Sunday, November 12, 2006

In the family bar stories about big shots

Sometimes we like to play that my father doesn't know anything about the business. He actually knows considerably more than he lets on. That is one reason why we have done well. Or that is the reason we let him think. This works out well, for he lets me think I know what I am doing and that is why we are doing well.

My father, Patrick, has bartended before. And relatively recently too. It is in my family. Both sides. My grandfather,Charlie, my father's father, bartended for a time that was not recent at all. My great grandfather was in alcohol production and distribution during a time it was criminalized on a Federal level. My great grandfather, Tom Murray, would bottle beer in his basement and go get a nip at the fraternal club around the corner every night.

My father worked at high end restaurant as a bartender about ten or so years ago. He probably was in the business for about two or three years. He also briefly worked at Pablo's Martini Bar back in the day. That was also amusing. This is a story my father told me back when he was bartending.

One night as my father was working at the fancy restaurant a big time sports team owner came in to eat. Now my father worked at what was mostly a service bar which meant he only occasionally directly served customers. He made the drinks for the entire house.

The big time sports team owner was new to town at the time. My father had received the order for a martini. The owner of the restaurant had taught my father to not even bother to add vermouth to martinis.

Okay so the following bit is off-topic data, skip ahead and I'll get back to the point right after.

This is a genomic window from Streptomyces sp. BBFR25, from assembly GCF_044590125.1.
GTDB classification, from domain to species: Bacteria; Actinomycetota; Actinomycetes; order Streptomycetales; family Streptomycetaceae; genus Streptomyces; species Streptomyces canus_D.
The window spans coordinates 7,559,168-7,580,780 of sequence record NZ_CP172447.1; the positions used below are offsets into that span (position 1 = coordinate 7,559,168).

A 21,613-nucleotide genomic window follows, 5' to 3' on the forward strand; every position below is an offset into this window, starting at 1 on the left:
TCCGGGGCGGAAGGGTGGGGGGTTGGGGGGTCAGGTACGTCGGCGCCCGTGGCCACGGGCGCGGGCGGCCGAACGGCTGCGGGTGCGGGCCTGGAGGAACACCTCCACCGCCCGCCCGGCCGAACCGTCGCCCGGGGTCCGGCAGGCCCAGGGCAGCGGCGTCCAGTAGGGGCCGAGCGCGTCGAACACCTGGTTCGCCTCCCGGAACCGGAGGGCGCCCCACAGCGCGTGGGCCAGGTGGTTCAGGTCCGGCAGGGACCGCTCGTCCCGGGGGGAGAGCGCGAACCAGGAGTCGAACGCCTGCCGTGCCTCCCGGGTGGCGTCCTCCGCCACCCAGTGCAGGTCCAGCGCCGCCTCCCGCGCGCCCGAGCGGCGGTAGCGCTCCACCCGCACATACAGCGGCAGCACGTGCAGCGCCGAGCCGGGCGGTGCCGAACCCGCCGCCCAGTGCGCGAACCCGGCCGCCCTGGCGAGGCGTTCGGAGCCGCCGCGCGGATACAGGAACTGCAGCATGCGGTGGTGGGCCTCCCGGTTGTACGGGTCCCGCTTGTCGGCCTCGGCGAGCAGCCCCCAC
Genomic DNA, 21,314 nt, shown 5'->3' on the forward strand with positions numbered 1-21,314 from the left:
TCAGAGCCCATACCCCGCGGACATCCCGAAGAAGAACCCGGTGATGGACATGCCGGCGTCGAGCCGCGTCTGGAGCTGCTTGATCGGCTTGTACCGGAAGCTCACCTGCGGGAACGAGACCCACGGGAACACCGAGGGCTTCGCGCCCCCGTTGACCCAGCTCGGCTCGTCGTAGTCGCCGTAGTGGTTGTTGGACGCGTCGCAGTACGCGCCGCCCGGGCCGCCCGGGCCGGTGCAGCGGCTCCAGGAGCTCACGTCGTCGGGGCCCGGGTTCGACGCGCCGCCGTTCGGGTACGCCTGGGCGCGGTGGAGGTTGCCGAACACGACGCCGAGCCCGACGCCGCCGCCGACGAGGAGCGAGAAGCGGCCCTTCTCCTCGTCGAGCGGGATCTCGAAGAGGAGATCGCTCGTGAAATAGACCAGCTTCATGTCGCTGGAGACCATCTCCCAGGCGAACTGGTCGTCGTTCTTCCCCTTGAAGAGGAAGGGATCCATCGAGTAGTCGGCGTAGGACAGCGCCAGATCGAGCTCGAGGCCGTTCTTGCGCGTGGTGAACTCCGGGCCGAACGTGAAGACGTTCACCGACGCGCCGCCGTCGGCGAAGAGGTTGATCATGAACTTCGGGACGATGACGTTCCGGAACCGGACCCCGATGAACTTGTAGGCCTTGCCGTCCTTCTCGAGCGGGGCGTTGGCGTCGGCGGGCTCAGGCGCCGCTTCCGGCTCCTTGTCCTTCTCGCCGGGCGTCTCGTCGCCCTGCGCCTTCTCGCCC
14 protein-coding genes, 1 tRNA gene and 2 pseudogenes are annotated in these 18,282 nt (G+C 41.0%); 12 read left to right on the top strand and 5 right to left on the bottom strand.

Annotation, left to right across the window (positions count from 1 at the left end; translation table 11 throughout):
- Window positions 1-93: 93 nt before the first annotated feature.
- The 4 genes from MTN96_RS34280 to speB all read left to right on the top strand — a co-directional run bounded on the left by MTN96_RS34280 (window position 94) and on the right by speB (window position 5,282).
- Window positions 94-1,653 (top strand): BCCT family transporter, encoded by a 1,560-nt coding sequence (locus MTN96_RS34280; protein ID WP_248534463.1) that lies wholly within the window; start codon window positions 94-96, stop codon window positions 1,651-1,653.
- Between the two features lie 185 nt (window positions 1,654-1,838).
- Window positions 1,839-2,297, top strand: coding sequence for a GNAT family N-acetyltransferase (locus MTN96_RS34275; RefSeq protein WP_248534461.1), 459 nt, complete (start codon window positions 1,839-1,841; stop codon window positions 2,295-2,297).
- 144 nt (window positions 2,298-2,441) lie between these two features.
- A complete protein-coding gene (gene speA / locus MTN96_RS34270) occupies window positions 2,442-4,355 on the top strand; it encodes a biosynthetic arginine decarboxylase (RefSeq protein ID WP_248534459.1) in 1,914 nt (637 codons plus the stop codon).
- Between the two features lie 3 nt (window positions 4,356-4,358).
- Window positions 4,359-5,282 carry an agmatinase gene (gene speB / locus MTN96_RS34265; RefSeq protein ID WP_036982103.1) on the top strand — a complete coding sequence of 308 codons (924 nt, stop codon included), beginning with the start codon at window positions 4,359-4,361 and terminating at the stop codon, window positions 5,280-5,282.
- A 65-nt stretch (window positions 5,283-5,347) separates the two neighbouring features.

The bossman told my dad regarding the martini, "If they want the booze, just give them the booze."

And a martini is essentially just that. Booze in a glass. Sometimes with ice, or straight up in a funny tall glass. The recipes for the martini call for splashes of dry vermouth, but if you want a really dry martini, you don't add vermouth.

My father made up the order for the dry martini exactly the way he was instructed. Straight booze, no vermouth.

The server took the cocktail to the table.

A few minutes later the server comes back with a complaint.

"The martini isn't dry enough. She wants a really dry martini."

My father knew what was up. He took a new martini glass and poured the old martini into the new martini glass. He gave it a fresh garnish. The server looked shocked.

"Take it to her now and see what she says."

The server took it back to the table.

The waiter came back. "'Perfect.' She said it was 'Perfect.'"

4 Comments:

Anonymous Anonymous said...

As an outsider, this sounds a heck of a lot like a story about courtship. Nice analogy (whether intended or not).

4:50 PM  
Anonymous Anonymous said...

I love Georgia Frontiere.

4:31 PM  
Blogger Steven Fitzpatrick Smith said...

It took me a day, but that is really funny Anonymous #1.

But it is a true story. No analogy intended. Feel free to ask my father if you see him around. Funny. I think you might lose my father on that analogy comparison.

8:15 PM  
Anonymous Anonymous said...

Always glad to amuse.

9:40 PM  

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